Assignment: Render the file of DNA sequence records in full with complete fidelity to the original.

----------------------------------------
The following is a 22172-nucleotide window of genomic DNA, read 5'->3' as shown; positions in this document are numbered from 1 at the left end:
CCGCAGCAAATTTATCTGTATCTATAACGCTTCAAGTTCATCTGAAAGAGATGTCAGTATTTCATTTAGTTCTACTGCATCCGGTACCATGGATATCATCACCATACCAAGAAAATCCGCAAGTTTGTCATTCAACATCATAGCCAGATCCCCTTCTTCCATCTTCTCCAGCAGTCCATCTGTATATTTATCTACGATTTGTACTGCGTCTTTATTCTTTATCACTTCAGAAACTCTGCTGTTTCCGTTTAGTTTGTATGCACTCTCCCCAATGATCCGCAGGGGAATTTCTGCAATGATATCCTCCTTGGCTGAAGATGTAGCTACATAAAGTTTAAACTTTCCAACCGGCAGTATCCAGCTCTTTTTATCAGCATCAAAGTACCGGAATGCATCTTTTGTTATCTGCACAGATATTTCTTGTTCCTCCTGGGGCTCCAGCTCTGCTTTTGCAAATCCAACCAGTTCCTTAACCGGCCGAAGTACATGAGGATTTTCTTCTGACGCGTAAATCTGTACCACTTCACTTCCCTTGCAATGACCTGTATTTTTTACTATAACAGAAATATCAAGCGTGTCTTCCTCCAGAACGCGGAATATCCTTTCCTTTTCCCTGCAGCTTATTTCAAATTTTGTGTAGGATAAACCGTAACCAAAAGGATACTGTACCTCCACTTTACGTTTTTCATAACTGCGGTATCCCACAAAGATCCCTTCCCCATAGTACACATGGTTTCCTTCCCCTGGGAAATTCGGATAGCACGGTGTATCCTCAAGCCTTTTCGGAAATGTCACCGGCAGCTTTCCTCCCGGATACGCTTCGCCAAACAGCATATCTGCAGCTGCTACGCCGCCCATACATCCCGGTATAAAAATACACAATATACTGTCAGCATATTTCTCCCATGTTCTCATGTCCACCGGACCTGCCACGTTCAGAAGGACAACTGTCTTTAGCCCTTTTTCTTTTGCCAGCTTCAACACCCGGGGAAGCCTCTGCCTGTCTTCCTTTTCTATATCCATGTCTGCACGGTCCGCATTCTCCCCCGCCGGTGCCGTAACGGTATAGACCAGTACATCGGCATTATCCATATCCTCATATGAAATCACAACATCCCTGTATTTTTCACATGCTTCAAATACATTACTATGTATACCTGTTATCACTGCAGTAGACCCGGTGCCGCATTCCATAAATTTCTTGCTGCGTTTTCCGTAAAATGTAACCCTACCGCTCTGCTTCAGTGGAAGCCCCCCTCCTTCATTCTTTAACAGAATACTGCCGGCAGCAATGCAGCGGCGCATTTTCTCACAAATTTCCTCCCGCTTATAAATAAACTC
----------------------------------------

The following is a 22172-nucleotide window of genomic DNA, read 5'->3' as shown; positions in this document are numbered from 1 at the left end:
CCGCAGCAAATTTATCTGTATCTATAACGCTTCAAGTTCATCTGAAAGAGATGTCAGTATTTCATTTAGTTCTACTGCATCCGGTACCATGGATATCATCACCATACCAAGAAAATCCGCAAGTTTGTCATTCAACATCATAGCCAGATCCCCTTCTTCCATCTTCTCCAGCAGTCCATCTGTATATTTATCTACGATTTGTACTGCGTCTTTATTCTTTATCACTTCAGAAACTCTGCTGTTTCCGTTTAGTTTGTATGCACTCTCCCCAATGATCCGCAGGGGAATTTCTGCAATGATATCCTCCTTGGCTGAAGATGTAGCTACATAAAGTTTAAACTTTCCAACCGGCAGTATCCAGCTCTTTTTATCAGCATCAAAGTACCGGAATGCATCTTTTGTTATCTGCACAGATATTTCTTGTTCCTCCTGGGGCTCCAGCTCTGCTTTTGCAAATCCAACCAGTTCCTTAACCGGCCGAAGTACATGAGGATTTTCTTCTGACGCGTAAATCTGTACCACTTCACTTCCCTTGCAATGACCTGTATTTTTTACTATAACAGAAATATCAAGCGTGTCTTCCTCCAGAACGCGGAATATCCTTTCCTTTTCCCTGCAGCTTATTTCAAATTTTGTGTAGGATAAACCGTAACCAAAAGGATACTGTACCTCCACTTTACGTTTTTCATAACTGCGGTATCCCACAAAGATCCCTTCCCCATAGTACACATGGTTTCCTTCCCCTGGGAAATTCGGATAGCACGGTGTATCCTCAAGCCTTTTCGGAAATGTCACCGGCAGCTTTCCTCCCGGATACGCTTCGCCAAACAGCATATCTGCAGCTGCTACGCCGCCCATACATCCCGGTATAAAAATACACAATATACTGTCAGCATATTTCTCCCATGTTCTCATGTCCACCGGACCTGCCACGTTCAGAAGGACAACTGTCTTTAGCCCTTTTTCTTTTGCCAGCTTCAACACCCGGGGAAGCCTCTGCCTGTCTTCCTTTTCTATATCCATGTCTGCACGGTCCGCATTCTCCCCCGCCGGTGCCGTAACGGTATAGACCAGTACATCGGCATTATCCATATCCTCATATGAAATCACAACATCCCTGTATTTTTCACATGCTTCAAATACATTACTATGTATACCTGTTATCACTGCAGTAGACCCGGTGCCGCATTCCATAAATTTCTTGCTGCGTTTTCCGTAAAATGTAACCCTACCGCTCTGCTTCAGTGGAAGCCCCCCTCCTTCATTCTTTAACAGAATACTGCCGGCAGCAATGCAGCGGCGCATTTTCTCACAAATTTCCTCCCGCTTATAAATAAACTC